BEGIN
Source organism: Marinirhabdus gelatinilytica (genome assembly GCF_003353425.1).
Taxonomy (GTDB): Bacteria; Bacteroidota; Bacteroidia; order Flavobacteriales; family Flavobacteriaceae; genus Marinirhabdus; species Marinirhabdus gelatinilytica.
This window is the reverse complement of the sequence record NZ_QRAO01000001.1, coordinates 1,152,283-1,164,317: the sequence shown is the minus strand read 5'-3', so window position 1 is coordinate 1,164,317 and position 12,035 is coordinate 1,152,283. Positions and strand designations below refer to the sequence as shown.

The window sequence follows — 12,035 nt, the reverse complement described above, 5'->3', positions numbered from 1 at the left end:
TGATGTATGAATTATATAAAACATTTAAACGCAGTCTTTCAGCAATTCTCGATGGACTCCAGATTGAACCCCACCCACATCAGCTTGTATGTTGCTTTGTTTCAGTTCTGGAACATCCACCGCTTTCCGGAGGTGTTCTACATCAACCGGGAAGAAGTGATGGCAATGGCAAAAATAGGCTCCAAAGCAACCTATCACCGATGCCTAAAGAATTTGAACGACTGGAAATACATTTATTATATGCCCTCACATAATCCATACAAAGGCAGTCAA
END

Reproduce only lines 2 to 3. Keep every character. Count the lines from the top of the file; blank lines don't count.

Taxonomy (GTDB): Bacteria; Bacteroidota; Bacteroidia; order Flavobacteriales; family Flavobacteriaceae; genus Marinirhabdus; species Marinirhabdus gelatinilytica.
This window is the reverse complement of the sequence record NZ_QRAO01000001.1, coordinates 1,152,283-1,164,317: the sequence shown is the minus strand read 5'-3', so window position 1 is coordinate 1,164,317 and position 12,035 is coordinate 1,152,283. Positions and strand designations below refer to the sequence as shown.